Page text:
[0014] The present invention involves a digital (de)modulation system which uses a larger code set of M codes for N length codes, where M>N, to provide an increased data rate while maintaining the coding gain. For example, the system can use 16 different codes each having a length of 11 chips in a code set while the conventional M-ary keying systems use a code set size of 8 for 11-chip codes or 8-chip codes. By extending the code set size, the system increases the data rate of the system. With 16 codes and the ability to change the sign of the code to be transmitted, the system can encode 5 data bits on both I and Q, so a total of 10 data bits can be encoded per code symbol. In this embodiment, a code symbol contains an 11 chip code on an I modulation branch and an 11 chip code on a Q modulation branch. As such, using 11 chip codes and a chip rate of 11 Mhz, the system provides a data rate of 10 Mbps while conventional M-ary keying systems can only achieve 8 Mbps using the same code length and chip rate. By extending the code length, the processing gain is increased. The extended code set is not orthogonal, so a non-zero cross-correlation value results between the different codes of the code set. However, the resulting noise and multipath performance degradation can be kept small by choosing code sets with small cross-correlation values (nearly orthogonal). The magnitudes of both cross-correlation values and auto-correlation sidelobes should preferably be below half a code length. In some embodiments, the code set is derived from orthogonal codes which are modified to reduce the autocorrelation sidelobes associated with the orthogonal codes. In other embodiments, the code set is derived using a complementary code which provides low autocorrelation sidelobes and is modified to reduce the cross-correlation values between the codes.

#### BRIEF DESCRIPTION OF THE DRAWINGS

[0015] Other aspects and advantages of the present invention may become apparent upon reading the following detailed description and upon reference to the drawings in which:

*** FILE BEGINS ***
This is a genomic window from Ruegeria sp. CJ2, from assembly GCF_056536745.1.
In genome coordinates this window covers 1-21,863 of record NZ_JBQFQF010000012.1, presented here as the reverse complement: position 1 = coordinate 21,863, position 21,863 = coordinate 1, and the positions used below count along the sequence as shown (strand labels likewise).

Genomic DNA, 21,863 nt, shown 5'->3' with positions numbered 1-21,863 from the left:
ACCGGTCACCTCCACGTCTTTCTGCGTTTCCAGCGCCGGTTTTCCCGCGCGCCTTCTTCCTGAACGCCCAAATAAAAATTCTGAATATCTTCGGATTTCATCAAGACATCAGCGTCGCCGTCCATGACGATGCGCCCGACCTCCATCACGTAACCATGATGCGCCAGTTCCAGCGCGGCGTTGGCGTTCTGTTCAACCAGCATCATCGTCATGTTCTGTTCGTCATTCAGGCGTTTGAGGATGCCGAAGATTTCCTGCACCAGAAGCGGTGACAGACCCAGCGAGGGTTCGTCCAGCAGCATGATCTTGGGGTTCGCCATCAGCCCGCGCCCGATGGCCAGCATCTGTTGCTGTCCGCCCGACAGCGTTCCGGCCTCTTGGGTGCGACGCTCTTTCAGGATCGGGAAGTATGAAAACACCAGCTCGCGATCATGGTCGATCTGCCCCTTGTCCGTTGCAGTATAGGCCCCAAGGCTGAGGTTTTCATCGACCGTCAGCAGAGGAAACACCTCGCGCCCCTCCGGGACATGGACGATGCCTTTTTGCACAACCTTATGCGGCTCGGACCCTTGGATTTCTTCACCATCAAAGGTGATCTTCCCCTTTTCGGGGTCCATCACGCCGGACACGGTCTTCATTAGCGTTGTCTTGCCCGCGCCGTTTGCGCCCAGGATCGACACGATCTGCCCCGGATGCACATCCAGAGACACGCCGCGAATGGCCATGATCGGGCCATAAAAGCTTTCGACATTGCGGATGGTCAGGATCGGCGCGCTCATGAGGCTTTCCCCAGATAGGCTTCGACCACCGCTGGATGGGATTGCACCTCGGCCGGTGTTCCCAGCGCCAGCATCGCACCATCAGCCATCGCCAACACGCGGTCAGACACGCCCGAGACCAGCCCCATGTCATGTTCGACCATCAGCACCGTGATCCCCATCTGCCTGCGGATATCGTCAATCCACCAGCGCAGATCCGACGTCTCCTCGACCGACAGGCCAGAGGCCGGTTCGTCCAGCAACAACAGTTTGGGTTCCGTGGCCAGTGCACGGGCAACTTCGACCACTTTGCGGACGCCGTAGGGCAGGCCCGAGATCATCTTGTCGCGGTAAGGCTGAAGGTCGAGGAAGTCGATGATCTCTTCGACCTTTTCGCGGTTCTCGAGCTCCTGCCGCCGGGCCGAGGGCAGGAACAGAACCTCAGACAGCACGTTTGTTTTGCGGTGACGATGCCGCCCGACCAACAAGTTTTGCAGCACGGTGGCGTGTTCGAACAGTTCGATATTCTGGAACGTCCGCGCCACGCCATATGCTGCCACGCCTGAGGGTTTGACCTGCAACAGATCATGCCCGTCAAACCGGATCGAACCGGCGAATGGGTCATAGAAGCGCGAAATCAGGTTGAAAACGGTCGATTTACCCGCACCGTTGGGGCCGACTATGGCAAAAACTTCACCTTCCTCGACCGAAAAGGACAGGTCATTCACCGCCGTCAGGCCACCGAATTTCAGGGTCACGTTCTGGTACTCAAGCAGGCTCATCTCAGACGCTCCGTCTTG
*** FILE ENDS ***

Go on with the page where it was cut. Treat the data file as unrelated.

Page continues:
[0016] FIG. 1 shows a block diagram of a M-ary orthogonal keying (MOK) system using Walsh codes modified by a cover sequence (11111100);

[0017] FIG. 2 shows a block diagram of a digital modulation system using an extended code set according to the principles of the present invention;

[0018] FIG. 3 shows a block diagram of an embodiment of a digital modulation system using the digital modulation system of FIG. 2;

[0019] FIG. 4 shows a block diagram of another embodiment of the digital modulation system which can be used as the fallback mode for the, embodiment of FIG. 3;

[0020] FIG. 5 shows a graphical comparison of packet error ratio versus Eb/N0 in dB for the digital modulation systems of FIG. 3 and FIG. 4;

[0021] FIG. 6 shows a graphical comparison of packet error ratio versus delay spread in nanoseconds (ns) for the embodiments of FIG. 3 and FIG. 4;

[0022] FIG. 7 shows a block diagram of another embodiment using the digital modulation system according to certain principles of the present invention;

[0023] FIG. 8 shows a digital demodulator according to certain principles of the present invention;

[0024] FIG. 9 shows a demodulation system using the digital demodulator according to certain principles of the present invention; and

[0025] FIG. 10 shows another embodiment of a demodulation system using the digital demodulator according to the principles of the present invention.

#### DETAILED DESCRIPTION

[0026] Illustrative embodiments of the digital (de)modulation system to achieve higher data rates while providing acceptable autocorrelation sidelobes and cross-correlation values for a wireless communications system is described below. FIG. 2 shows a digital modulator 28 according to the principles of the present invention. In response to data bits forming a data symbol, the modulator 28 chooses a corresponding one of M codes of length N, where M represents an extended number of codes of length N when compared to conventional M-ary keying systems. In conventional M-ary keying systems, the number of possible codes M is not more than the code length N in chips. In the present invention, the number M of codes is always larger than the code length N. In some embodiments, the code set can be derived from orthogonal codes which are modified to reduce the autocorrelation sidelobes associated with the orthogonal codes, and/or the code set is derived using a complementary code which provides low autocorrelation sidelobes and modified to reduce the cross-correlation properties of the code set.